The US economy is like a ship at sea. Businesses typically take advantage of the booming economy to hire more employees. More money should be spent on a long list of business-based benefits, including business expansion, payroll, benefits, and charitable donations.
However, when the red morning sky is on the horizon, corporate captains typically cut back on business through headcount reductions, curtailment of expansion plans, cutbacks in employee hiring, and reduced (or even zero) pay raises and benefits increases. You should heed the warning by smashing through the hatch.
Based on two major studies released in the last few months, businesses expect rough seas ahead. This means passengers on U.S. economy vessels must prepare for high seas and rough weather and make sound financial decisions.
A third-quarter survey of Business Roundtable (BR) member CEOs worried about their plans for hiring, capital spending, and sales forecasts over the next six months. Those surveyed indicated a reduction in planning in each of these areas.
BR describes the CEO survey responses as follows: War in Ukraine, including soaring global energy prices and a growing energy crisis in Europe.
Results may vary significantly from quarter to quarter. For example, in the first quarter of 2022, 11% of his survey respondents expected U.S. corporate employment to decline. By the second-quarter survey, that figure had risen to 19% he expects a decline in employment. This seems to contradict reports of a tight job market in the aftermath of COVID-19. However, that could start to loosen up as companies respond to the economic slowdown.
Interestingly, slowdown tends to eat itself up. For example, businesses see evidence that the economy is slowing and take steps to prepare for a decline in sales. When they take these steps, everyone – customers, employees, vendors, etc. – will be affected as the company cuts.
It’s not an economical take-off recipe.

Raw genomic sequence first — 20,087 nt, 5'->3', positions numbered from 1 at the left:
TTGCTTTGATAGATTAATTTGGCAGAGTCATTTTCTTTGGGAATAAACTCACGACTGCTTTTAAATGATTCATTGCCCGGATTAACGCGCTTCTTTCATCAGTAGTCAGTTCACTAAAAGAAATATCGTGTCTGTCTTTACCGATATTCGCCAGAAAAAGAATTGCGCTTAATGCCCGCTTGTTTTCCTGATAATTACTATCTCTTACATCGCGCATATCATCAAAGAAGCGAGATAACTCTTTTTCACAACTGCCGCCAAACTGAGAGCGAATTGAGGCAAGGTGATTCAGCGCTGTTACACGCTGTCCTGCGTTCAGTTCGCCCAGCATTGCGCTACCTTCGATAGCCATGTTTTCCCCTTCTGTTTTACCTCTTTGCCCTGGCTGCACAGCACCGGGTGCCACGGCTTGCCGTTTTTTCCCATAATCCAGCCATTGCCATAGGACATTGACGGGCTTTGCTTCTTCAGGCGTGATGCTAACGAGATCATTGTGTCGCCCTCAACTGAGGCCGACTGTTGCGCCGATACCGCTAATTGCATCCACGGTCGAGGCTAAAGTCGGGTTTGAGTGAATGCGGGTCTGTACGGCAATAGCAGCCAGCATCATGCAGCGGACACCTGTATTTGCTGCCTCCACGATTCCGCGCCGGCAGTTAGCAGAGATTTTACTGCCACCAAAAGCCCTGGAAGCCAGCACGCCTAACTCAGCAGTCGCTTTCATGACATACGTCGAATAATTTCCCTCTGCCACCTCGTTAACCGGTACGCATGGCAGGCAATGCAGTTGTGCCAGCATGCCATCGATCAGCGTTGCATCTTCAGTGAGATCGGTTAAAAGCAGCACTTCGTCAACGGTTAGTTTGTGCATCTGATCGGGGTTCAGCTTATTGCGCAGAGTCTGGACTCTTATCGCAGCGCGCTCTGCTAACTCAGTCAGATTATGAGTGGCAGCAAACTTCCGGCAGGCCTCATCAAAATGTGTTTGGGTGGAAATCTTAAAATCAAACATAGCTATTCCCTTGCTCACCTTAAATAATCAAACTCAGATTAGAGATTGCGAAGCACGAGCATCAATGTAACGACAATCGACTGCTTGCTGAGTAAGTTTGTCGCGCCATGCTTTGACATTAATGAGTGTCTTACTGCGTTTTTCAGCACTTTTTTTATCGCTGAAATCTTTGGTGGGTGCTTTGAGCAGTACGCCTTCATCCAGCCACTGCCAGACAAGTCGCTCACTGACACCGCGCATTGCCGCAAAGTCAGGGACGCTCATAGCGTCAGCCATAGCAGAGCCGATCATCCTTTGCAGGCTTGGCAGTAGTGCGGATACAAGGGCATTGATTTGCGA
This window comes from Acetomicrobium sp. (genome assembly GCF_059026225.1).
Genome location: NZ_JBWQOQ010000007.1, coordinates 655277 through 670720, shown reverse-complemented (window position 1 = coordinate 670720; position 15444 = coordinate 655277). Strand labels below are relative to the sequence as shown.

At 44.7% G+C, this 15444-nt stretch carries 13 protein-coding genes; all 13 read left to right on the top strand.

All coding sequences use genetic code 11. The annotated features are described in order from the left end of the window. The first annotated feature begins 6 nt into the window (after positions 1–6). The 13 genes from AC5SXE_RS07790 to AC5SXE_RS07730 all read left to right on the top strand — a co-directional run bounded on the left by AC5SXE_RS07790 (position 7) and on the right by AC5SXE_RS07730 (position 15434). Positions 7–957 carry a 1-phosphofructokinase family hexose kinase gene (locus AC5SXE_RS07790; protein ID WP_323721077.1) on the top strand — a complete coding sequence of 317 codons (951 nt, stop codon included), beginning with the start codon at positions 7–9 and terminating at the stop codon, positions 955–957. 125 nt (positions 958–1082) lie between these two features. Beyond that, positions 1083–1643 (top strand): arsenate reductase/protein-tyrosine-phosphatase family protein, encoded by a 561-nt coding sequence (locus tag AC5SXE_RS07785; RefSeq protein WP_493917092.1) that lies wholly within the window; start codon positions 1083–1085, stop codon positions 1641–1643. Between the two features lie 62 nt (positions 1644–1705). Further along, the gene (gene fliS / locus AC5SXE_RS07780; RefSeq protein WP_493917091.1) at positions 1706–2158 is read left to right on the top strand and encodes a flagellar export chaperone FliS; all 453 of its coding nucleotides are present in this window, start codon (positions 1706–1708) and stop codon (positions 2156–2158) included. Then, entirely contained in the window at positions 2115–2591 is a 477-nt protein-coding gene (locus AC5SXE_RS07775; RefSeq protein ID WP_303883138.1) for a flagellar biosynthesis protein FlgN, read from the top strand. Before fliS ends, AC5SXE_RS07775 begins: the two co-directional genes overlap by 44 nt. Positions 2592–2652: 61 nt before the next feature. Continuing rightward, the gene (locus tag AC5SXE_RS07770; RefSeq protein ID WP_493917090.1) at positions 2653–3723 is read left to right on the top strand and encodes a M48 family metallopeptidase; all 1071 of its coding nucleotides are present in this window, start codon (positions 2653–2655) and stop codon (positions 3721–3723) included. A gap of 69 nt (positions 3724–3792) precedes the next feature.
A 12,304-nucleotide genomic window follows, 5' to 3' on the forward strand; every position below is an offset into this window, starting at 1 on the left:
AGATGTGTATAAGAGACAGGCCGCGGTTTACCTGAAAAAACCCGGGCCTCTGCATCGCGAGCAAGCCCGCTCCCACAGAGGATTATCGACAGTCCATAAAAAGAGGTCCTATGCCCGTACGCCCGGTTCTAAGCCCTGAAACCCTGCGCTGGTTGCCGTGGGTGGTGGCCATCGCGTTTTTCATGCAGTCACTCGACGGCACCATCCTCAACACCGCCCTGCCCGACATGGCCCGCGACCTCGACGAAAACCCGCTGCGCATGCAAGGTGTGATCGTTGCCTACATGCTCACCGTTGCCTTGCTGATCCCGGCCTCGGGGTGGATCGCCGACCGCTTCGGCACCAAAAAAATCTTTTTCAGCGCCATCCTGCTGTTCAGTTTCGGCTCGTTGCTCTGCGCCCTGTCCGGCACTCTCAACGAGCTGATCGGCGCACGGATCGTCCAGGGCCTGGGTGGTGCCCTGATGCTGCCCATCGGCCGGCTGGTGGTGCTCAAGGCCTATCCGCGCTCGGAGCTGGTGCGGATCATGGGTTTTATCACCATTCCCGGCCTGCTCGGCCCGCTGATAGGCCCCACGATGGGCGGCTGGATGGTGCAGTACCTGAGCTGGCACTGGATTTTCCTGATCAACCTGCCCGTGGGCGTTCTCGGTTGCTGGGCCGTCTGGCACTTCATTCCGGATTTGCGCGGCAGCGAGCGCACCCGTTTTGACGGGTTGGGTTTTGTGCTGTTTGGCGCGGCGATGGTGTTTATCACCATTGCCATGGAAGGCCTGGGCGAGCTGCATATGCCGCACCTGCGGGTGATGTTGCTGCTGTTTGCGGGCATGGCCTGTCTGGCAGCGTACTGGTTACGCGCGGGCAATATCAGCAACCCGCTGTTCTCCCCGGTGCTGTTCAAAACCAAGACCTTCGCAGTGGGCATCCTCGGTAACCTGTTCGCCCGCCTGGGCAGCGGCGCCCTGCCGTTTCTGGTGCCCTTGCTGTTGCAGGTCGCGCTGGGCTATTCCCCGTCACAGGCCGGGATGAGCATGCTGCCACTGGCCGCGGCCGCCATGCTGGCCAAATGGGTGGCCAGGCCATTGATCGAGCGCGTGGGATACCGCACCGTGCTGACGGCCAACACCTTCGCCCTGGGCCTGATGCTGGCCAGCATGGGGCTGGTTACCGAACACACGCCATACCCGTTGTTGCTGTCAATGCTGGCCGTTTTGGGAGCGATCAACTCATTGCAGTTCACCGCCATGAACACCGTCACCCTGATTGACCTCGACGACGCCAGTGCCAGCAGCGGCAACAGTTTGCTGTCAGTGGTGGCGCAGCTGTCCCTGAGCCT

At the same time, after making adjustments to respond to the business conditions caused by COVID-19, businesses are generally better positioned to weather such storms than in the past.
Governments in recent years have become accustomed to handing out money, especially due to the impact of COVID-19 and mandatory lockdowns. But today the central government owes her nearly $31 trillion. Last year’s budget deficit alone put him at $2.8 trillion, half the total national debt 20 years ago. If the government wants to sail that sea again, the only thing it can do is borrow or print money.
Another survey, the Business and Industry Economic Outlook Survey, primarily surveyed CFOs, CEOs, and controllers. His Sept. 1 data release by the American Institute of Certified Public Accountants (AICPA) and the Institute of Certified Management Accountants (CIMA) were less optimistic. In fact, it’s almost the other way around. The respondent’s own organisation’s hopes are now at 41%, a 6-point drop in his optimism from the second quarter of 2022, a 24% drop from where he was at this point a year ago. The outlook for the US economy remains bleak, with only 18% of respondents expressing optimism, unchanged from the second quarter. ”
Inflation is the biggest issue cited by AICPA survey respondents. Rising prices were the top concern for 87%, followed by higher prices for materials, consumables, and equipment.
In an economic wave like the one facing the United States, governments typically adopt growth-enhancing strategies through tax changes and reducing the regulatory burden on businesses. But the Federal Reserve is raising interest rates to combat inflation. Higher interest rates mean higher interest rates and higher borrowing costs. The effect is to slow the economy down.
But it’s not all dark. History has shown that businesses and individuals who receive financial advice from seasoned professionals and plan appropriately are best able to weather these storms. Somewhere, it’s sunny again. I want to be prepared for when the fair winds return.
Jimmy Rodefer is CEO of Rodefer Moss & Co., headquartered in Knoxville with offices in Tennessee and Virginia. Contact him at www.rodefermoss.com/Knoxville.